Coasts part 1
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what is a coast?
The area where the land meets the sea
What factors effect the shape of the coastline
- Destructive/constructive waves
- sea level change
- human activity (eg. dredging)
How are waves formed?
- Wind blows across the surface of the sea which causes friction
- Friction causes the water to ripple and the surface becomes rougher and easier for the wind to grip, intensifying the size of the waves
Movement of energy through water
What is the wave crest?
Highest point of wave
What is the wave trough?
Lowest point of wave
what is the wavelength?
Distance between 2 successive waves
What is the wave height?
Height of wave from trough to still water level
What three factors determine the energy of a wave?
- Wind speed
- Wind strength
- Length of fetch (big fetch = big waves)
What is the wave energy equation?
Energy = wave length x wave height2
What is the swash?
Body of foaming water which surges up the beach
What is the backwash?
Any water returning back to the sea
Do waves in deep water have an elliptical or orbital flow?
Do waves in shallow water have an elliptical or orbital flow? Why is this?
- Elliptical flow (rugby ball shaped)
- As a wave approaches shallow water, friction with the sea bed increases and the base of the wave begins to slow down. This has the effect of increasing the height of the wave until it breaks onto the beach
Describe the characteristics of a constructive wave (4)
- Low frequency, break 6-8 times a minute
- Under 1m tall
- Widely spaced (100m apart)
- Swash stronger than backwash
- Creates flatter beach profile
Describe the characteristics of a destructive wave (4)
- High frequency (10-14 times a min)
- Usually over 1m tall
- Closely spaced (20m apart)
- Backwash stronger than swash
- Creates steeper beach profile
Name three reasons why waves refract
- The coastline is irregular
- The surface of the sea is irregular
- Waves arrive oblique (at an angle) to the coastline
What happens to waves that refract around a headland? (4)
- Depth of waves decreases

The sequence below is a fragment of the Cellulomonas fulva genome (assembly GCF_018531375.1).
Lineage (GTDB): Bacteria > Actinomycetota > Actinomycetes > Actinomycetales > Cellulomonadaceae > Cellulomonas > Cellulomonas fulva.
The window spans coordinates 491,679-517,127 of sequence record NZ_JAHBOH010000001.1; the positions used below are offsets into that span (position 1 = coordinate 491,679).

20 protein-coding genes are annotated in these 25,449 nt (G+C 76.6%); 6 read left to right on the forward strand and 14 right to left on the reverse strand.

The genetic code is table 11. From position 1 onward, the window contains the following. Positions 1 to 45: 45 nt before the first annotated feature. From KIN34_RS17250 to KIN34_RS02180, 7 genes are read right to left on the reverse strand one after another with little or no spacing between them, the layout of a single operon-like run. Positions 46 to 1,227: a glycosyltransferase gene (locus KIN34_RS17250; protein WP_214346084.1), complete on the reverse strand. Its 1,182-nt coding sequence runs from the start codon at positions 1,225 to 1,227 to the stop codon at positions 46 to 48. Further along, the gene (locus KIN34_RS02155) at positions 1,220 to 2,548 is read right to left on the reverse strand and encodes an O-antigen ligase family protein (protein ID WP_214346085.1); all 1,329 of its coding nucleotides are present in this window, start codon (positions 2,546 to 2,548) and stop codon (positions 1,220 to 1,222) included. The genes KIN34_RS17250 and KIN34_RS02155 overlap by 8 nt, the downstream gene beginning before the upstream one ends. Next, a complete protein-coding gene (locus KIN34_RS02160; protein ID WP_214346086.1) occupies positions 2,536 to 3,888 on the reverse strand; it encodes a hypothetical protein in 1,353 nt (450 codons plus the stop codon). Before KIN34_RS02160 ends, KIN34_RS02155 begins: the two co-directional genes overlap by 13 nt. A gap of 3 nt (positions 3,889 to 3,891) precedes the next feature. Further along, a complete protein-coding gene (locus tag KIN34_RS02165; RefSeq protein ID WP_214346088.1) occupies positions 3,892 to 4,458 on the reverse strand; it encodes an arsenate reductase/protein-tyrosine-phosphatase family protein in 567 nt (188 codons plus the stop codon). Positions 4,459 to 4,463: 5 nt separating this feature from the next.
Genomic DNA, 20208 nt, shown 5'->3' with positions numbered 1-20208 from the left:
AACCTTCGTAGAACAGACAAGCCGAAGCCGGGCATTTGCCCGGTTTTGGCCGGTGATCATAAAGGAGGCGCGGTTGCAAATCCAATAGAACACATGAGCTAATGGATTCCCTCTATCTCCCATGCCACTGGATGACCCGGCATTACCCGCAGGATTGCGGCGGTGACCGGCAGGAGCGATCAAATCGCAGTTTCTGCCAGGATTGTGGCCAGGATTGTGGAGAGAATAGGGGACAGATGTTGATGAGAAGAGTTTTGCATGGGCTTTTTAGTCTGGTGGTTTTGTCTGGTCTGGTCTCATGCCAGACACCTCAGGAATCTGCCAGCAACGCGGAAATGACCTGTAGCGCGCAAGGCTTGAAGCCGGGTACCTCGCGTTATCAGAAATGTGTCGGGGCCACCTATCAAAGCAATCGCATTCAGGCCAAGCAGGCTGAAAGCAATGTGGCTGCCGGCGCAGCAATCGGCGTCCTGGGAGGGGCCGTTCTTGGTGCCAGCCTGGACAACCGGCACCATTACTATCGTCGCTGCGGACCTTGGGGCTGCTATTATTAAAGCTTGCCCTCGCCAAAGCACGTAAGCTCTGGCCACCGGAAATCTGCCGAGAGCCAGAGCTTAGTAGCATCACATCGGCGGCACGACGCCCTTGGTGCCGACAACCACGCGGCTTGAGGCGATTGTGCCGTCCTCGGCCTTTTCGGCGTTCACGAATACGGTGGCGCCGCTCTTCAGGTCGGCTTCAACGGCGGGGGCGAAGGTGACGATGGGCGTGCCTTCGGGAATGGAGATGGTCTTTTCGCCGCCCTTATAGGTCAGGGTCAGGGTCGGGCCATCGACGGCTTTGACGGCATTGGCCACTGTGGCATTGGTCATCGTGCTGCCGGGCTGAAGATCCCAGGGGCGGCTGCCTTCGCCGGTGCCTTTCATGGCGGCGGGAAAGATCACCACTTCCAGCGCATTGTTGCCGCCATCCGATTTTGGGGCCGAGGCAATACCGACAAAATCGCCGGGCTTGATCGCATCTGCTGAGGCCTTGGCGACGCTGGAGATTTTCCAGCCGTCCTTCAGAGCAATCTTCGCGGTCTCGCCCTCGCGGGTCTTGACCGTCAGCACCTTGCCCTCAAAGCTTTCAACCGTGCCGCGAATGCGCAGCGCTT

- Waves get higher
- Velocity decreases
- Wavelength decreases
- Erosion to headland
- Wave energy directed to bays
How many littoral cells are there around England and Wales?
Define: littoral/sediment cell
A section of coastline that is involved in the complete cycle of sediment transportation and deposition
Define: sediment budget
The balance between the movement of smaller and larger particles into, within and out of a littoral cell
What causes the tides?
The gravitational pull of the moon
What is tidal range?
THe gap between the two high tide peaks
What are neap tides?
When the Moon and the Sun are at right angles to the Earth causing low high tides and high low tides (small tidal range) because there is less gravitational pull
What are spring tides?
When the Sun, Moon and Earth are in alignment causing high high tides and low low tides because there is a lot of gravitational pull from Moon
What are storm surges?
When meteorological conditions produce strong winds that generate waves that go over the high tide mark
How can sediment be lost from the sea? (2)
- Deposited inland
- Removed by humans
What are sediment sinks?
Where sediment transport paths meet, sediment is deposited and builds up
Oscillations in the sea surface caused by the gravitational pull of the moon and the sun
Do Spring tides or Neap tides have the largest tidal range?
Name 2 inputs into a sediment cell
- Cliff erosion
- Eroding depositional features (such as spits)
Name 2 transfers inside a sediment cell
Name 2 stores in a sediment cell
The breakdown of rocks in-situ on the Earth's surface
Define: sub-aerial weathering
Processes operating on the land but affect the shape of the coastline, such as biological weathering
What is freeze-thaw weathering?
Water percolating into weaknesses in rocks and freezing. Frozen water expands by 9% causing stress on the rocks resulting in cracks.
What is a scree?
Rocks from the cliff that have been eroded off and collected at the base of the cliff
What is salt weathering?
Salt crystals left behind by evaporated salt grow over time and cause rocks to break apart
What is biological weathering?
- A form of sub-aerial weathering
- Plant roots prising apart rocks
- Birds digging into cliffs (eg Puffins)
What is water layer weathering?
- Also known as wetting and drying
- The cycle of cliffs expanding when wet and contracting when dry causing clifs to crack and break up
What is carbonation?
Slow dissolving of calcium carbonate from rocks that turns into carbonic acid when it absorbs carbon dioxide in the air. Acid reacts with the rocks and dissolves them
More effective in colder waters
What is chemical weathering?
Decomposition of rocks due to chemical change. For example, oxidation or carbonation
What is hydration?
A form of weathering whereby rocks absorb water causing it to swell and become less stable
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